Charcoal and animal bones found alongside tools and other artifacts at a dig site in Cooper’s Ferry in western Idaho date back 15,000 to 16,000 years—the oldest radiocarbon-dated record of humans in North America, according to a study published today (August 29) in Science. The discovery supports the idea that the first people who lived on the continent didn’t come by a land bridge from Siberia given that the ice-free route wouldn’t open for another roughly 1,000 years. Instead, the authors write in their report, their finding “supports the hypothesis that initial human migration into the Americas occurred via a Pacific coastal route.”
Although it’s not along the coast, Cooper’s Ferry is reachable by the Columbia River and its tributaries. “Early peoples moving south along the Pacific coast would have encountered the Columbia River as the first place below the glaciers where they could easily walk and paddle in to North America,” says coauthor Loren Davis of Oregon State University in a press release. “Essentially, the Columbia River corridor was the first off-ramp of a Pacific coast migration route.”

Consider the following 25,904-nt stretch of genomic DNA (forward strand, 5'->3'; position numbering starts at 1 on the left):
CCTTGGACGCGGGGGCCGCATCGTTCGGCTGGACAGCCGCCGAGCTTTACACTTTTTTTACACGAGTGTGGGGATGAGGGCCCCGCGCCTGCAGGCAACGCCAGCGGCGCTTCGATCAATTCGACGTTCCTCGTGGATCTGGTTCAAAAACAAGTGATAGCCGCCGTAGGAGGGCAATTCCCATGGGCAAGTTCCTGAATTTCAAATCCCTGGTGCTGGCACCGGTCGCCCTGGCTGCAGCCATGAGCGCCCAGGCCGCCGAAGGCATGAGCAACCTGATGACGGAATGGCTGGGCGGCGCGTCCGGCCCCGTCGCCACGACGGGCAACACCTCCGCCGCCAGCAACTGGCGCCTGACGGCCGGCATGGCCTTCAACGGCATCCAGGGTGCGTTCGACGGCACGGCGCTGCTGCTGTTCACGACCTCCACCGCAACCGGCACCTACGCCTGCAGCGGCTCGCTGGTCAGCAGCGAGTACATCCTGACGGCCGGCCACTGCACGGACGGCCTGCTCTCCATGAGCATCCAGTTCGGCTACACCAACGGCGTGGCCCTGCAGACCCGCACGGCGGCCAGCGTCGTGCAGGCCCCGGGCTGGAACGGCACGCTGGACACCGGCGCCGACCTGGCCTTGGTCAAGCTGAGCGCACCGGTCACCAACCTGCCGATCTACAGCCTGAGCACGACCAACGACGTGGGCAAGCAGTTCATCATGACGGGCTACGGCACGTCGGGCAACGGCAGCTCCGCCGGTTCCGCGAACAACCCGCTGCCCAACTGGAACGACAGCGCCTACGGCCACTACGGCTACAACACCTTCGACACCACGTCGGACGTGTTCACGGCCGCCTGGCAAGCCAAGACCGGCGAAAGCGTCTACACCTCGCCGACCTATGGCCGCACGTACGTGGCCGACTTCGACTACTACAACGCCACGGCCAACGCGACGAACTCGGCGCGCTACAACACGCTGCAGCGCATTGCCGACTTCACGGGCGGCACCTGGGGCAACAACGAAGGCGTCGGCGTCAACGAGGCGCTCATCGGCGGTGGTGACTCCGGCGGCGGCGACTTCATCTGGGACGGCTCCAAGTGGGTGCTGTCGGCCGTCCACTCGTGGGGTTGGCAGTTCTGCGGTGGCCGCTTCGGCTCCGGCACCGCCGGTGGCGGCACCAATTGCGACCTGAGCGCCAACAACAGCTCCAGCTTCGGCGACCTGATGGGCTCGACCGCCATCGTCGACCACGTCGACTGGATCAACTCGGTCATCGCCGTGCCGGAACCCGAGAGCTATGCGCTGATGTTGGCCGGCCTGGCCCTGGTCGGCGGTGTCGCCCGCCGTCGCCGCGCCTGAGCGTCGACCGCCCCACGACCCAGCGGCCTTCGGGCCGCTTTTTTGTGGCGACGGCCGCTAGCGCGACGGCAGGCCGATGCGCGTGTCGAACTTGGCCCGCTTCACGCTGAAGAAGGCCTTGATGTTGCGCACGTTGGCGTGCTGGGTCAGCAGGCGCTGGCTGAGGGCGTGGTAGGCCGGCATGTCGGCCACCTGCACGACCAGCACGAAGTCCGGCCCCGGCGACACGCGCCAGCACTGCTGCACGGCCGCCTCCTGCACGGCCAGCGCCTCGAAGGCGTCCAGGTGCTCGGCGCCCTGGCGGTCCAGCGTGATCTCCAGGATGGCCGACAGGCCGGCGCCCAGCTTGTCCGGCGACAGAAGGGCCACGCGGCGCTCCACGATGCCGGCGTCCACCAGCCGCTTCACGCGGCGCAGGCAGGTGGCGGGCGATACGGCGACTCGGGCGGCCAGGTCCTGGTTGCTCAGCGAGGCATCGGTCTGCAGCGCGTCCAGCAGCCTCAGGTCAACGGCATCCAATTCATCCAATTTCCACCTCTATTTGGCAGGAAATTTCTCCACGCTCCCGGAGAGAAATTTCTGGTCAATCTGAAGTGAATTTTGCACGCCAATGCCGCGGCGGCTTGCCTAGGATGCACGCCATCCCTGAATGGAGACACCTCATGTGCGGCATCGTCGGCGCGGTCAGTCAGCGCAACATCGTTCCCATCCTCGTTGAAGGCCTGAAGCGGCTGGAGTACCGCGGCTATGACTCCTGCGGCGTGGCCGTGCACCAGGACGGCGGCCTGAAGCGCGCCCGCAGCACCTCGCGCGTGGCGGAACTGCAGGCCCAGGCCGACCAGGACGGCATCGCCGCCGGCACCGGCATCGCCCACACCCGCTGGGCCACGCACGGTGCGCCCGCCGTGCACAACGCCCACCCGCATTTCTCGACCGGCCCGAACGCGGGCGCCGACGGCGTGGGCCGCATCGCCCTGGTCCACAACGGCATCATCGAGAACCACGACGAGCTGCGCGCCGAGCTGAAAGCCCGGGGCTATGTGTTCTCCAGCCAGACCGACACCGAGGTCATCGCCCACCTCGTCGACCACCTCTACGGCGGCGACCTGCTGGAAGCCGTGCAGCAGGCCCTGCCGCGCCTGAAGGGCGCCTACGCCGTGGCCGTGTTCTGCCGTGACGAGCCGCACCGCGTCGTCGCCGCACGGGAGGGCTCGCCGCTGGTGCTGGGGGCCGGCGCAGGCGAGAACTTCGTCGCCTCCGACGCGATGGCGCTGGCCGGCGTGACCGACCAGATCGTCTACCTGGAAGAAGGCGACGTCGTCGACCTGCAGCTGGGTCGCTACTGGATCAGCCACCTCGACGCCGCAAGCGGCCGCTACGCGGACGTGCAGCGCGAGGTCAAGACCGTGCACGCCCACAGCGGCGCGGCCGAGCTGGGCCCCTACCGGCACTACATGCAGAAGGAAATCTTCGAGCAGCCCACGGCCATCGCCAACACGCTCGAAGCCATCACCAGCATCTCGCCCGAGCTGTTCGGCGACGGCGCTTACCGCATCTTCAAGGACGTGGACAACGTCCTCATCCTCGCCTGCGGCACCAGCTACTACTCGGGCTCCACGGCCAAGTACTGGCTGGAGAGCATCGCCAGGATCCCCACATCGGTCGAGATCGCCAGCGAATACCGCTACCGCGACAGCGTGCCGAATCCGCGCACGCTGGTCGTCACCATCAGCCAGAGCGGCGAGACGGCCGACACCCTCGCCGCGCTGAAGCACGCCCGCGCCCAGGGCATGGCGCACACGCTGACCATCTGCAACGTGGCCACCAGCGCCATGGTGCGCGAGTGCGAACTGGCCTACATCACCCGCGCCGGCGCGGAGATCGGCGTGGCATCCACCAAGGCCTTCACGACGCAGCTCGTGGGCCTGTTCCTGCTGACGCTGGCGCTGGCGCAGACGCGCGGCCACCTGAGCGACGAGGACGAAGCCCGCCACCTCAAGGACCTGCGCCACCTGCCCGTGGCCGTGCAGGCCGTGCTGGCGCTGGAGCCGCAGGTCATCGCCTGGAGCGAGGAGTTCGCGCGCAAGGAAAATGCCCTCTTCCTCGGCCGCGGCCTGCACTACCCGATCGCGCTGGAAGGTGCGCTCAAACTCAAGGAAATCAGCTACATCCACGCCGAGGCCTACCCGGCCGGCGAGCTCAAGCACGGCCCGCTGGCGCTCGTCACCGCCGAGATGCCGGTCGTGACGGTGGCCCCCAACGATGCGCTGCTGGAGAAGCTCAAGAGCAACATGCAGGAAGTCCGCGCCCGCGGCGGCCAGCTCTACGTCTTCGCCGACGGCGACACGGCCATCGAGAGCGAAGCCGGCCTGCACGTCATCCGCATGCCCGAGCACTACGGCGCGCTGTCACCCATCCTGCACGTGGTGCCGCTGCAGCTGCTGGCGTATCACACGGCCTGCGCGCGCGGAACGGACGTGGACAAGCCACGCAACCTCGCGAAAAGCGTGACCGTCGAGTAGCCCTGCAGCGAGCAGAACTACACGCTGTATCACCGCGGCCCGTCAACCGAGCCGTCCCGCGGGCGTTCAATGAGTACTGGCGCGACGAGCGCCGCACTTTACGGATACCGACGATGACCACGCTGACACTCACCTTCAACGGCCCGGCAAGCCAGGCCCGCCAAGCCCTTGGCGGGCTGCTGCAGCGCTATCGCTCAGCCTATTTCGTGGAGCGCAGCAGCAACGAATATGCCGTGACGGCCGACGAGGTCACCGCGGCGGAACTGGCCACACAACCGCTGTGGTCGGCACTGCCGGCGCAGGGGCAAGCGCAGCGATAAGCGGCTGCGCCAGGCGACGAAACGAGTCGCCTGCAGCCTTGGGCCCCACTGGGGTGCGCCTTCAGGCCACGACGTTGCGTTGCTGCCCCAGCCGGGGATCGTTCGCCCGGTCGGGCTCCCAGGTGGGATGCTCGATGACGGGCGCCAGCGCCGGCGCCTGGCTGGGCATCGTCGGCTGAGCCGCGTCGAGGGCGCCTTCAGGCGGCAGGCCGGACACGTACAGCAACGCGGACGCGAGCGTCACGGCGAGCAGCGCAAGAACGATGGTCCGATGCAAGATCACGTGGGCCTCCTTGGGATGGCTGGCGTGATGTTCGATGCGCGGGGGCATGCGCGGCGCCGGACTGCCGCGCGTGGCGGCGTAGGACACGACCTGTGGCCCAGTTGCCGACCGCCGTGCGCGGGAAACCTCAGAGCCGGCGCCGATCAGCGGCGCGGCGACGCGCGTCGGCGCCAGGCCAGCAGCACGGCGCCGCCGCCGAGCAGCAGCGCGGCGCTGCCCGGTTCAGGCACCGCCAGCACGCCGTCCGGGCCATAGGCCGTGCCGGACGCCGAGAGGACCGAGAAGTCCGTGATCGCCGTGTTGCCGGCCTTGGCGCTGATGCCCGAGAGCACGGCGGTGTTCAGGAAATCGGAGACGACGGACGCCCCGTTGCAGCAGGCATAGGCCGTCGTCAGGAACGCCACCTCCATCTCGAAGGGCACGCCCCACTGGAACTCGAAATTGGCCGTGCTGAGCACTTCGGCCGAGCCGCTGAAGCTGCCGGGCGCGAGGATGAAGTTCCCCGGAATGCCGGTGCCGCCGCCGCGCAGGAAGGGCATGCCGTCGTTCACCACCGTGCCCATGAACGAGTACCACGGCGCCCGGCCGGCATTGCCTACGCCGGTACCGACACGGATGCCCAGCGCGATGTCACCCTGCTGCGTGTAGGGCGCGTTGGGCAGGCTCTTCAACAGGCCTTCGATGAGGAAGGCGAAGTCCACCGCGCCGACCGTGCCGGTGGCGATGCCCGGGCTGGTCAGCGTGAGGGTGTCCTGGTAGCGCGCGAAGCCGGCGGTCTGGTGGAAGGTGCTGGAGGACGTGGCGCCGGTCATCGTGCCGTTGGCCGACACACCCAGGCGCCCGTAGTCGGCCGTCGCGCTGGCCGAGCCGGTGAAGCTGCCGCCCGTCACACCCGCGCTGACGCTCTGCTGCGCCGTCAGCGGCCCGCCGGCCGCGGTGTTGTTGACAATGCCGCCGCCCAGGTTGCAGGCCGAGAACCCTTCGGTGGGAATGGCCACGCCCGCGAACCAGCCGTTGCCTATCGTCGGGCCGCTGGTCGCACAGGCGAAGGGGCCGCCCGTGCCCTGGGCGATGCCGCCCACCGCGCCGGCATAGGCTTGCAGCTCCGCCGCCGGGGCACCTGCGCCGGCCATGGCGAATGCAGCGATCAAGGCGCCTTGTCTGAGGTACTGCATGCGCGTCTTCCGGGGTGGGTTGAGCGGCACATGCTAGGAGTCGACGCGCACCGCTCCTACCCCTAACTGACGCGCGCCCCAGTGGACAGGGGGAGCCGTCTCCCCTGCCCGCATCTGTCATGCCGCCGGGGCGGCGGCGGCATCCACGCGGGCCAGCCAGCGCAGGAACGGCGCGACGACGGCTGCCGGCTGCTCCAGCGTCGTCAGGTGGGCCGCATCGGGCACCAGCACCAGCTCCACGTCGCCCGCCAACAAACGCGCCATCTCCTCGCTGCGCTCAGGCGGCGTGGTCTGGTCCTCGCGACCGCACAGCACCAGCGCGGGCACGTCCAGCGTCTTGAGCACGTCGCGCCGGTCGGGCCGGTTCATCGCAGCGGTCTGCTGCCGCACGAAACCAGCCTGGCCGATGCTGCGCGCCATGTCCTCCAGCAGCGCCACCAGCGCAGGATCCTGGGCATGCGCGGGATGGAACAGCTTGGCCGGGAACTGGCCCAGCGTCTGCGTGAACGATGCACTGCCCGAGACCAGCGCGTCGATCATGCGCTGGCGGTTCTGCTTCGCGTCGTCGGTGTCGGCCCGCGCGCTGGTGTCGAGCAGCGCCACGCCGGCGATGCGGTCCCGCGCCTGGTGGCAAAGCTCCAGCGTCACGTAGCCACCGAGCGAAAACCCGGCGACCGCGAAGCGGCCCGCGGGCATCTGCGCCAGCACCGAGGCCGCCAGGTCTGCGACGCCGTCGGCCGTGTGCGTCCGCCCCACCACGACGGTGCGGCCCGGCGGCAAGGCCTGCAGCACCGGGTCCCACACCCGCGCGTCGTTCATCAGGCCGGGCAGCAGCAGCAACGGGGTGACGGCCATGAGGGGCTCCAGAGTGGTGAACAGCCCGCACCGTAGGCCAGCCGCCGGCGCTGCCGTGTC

Other experts are not convinced that the artifacts represent a migration from Asia. The radiocarbon dates may not be linked to human occupation and the analysis of the site requires more work to determine when people lived there, archeologist Ben Potter of the University of Alaska Fairbanks who was not involved with the study tells Nature. Dave Meltzer of Southern Methodist University who was also not involved with the work says the carbon dating is “rock solid,” though he isn’t ready to accept that the tools found at Cooper’s Ferry are from humans who migrated from Asia, reports Nature.
Before it was known as Cooper’s Ferry, the Nez Perce Tribe, or the Niimíipuu, knew it as Nipéhe. “Our stories already tell us how long we’ve been here. . . . This [study] only reaffirms that,” Nakia Williamson, the tribe’s director of cultural resources, tells Science. Nez Perce archeologists and interns participated in the excavations. “This is not just something that happened 16,000 years ago. It’s something that is still important to us today,” he says.
Chia-Yi Hou is a freelance science writer. You can follow her on Twitter @chiayi_hou.